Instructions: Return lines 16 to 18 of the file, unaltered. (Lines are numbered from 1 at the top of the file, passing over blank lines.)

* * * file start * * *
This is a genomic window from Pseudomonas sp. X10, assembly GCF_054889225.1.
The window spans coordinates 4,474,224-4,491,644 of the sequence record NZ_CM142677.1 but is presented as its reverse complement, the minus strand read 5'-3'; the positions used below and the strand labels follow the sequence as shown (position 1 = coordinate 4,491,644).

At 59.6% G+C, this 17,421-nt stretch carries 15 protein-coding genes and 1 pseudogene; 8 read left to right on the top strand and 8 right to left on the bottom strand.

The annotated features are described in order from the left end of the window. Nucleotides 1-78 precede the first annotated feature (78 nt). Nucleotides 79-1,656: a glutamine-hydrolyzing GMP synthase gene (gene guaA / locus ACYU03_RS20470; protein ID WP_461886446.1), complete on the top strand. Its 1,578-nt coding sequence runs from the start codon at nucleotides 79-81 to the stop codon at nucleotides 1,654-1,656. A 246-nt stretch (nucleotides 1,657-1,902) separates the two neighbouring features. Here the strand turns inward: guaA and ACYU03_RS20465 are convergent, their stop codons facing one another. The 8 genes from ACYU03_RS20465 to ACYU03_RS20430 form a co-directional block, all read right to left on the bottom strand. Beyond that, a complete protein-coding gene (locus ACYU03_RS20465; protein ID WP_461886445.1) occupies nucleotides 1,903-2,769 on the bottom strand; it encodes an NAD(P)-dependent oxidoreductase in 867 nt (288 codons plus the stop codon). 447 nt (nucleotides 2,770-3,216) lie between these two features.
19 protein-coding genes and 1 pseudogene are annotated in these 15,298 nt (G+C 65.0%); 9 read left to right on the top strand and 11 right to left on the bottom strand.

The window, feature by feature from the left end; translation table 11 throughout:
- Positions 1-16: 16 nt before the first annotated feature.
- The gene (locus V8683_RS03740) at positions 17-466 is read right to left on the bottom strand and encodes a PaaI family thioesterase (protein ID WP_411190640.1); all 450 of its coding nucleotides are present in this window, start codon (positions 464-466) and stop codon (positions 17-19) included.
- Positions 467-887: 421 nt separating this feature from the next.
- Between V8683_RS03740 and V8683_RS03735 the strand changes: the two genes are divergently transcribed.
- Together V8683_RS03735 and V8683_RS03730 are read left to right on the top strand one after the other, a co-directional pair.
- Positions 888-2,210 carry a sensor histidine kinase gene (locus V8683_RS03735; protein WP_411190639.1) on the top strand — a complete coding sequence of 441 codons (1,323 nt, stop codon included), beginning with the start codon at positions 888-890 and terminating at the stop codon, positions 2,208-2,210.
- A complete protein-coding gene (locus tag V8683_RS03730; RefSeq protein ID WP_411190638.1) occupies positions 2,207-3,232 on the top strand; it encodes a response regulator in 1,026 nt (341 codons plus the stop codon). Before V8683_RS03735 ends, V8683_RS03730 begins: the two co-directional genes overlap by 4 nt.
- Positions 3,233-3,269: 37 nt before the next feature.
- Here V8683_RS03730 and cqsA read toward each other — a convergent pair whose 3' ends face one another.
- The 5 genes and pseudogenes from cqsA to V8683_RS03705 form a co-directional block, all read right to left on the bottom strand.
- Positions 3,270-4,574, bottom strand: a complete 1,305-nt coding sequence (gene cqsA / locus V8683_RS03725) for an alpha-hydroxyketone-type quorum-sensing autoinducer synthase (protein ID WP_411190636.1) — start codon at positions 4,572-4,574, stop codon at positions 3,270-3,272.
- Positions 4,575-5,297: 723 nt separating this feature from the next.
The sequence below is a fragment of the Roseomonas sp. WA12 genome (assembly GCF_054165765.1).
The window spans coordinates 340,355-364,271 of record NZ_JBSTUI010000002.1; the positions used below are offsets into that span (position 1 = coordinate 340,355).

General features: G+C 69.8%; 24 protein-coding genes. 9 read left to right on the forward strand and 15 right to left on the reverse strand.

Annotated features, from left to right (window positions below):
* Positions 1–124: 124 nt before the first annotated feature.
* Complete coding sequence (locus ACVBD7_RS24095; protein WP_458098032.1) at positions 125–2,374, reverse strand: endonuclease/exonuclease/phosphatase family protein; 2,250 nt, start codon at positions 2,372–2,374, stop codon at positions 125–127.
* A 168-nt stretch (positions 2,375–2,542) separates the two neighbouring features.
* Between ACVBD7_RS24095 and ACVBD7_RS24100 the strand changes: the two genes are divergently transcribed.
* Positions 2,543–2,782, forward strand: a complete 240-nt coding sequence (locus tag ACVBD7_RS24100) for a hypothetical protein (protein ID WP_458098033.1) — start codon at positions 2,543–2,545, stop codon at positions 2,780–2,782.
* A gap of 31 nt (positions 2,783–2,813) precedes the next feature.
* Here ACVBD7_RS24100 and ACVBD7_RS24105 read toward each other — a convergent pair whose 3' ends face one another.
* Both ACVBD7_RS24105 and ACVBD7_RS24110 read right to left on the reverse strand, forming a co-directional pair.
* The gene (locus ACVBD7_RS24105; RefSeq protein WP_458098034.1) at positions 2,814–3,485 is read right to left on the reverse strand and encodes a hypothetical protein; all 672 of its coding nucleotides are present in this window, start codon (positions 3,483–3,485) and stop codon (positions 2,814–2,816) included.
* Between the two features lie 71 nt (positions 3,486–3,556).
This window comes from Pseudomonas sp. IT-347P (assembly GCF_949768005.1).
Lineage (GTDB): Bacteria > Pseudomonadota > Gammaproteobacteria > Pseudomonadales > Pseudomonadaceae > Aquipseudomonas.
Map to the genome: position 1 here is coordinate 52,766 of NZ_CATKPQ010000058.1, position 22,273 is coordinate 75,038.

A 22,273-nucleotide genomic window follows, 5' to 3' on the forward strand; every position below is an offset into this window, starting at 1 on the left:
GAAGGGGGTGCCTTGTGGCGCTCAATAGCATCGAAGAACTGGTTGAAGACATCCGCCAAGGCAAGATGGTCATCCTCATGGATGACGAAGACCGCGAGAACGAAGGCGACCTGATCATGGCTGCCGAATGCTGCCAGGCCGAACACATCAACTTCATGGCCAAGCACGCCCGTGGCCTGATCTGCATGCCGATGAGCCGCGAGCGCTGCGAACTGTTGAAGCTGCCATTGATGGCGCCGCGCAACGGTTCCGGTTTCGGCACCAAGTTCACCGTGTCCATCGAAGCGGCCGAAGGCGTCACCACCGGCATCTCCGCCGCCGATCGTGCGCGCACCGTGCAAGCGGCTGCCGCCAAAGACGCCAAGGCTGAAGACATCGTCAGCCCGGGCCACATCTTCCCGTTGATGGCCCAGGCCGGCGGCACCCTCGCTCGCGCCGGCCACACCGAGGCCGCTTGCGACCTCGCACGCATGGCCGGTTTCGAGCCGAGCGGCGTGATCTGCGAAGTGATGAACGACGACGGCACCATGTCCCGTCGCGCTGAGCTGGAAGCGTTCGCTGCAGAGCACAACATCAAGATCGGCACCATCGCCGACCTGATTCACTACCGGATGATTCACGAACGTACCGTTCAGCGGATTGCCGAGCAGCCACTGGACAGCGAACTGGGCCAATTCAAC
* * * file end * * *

- The 5 genes and pseudogenes from cqsA to V8683_RS03705 form a co-directional block, all read right to left on the bottom strand.
- Positions 3,270-4,574, bottom strand: a complete 1,305-nt coding sequence (gene cqsA / locus V8683_RS03725) for an alpha-hydroxyketone-type quorum-sensing autoinducer synthase (protein ID WP_411190636.1) — start codon at positions 4,572-4,574, stop codon at positions 3,270-3,272.
- Positions 4,575-5,297: 723 nt separating this feature from the next.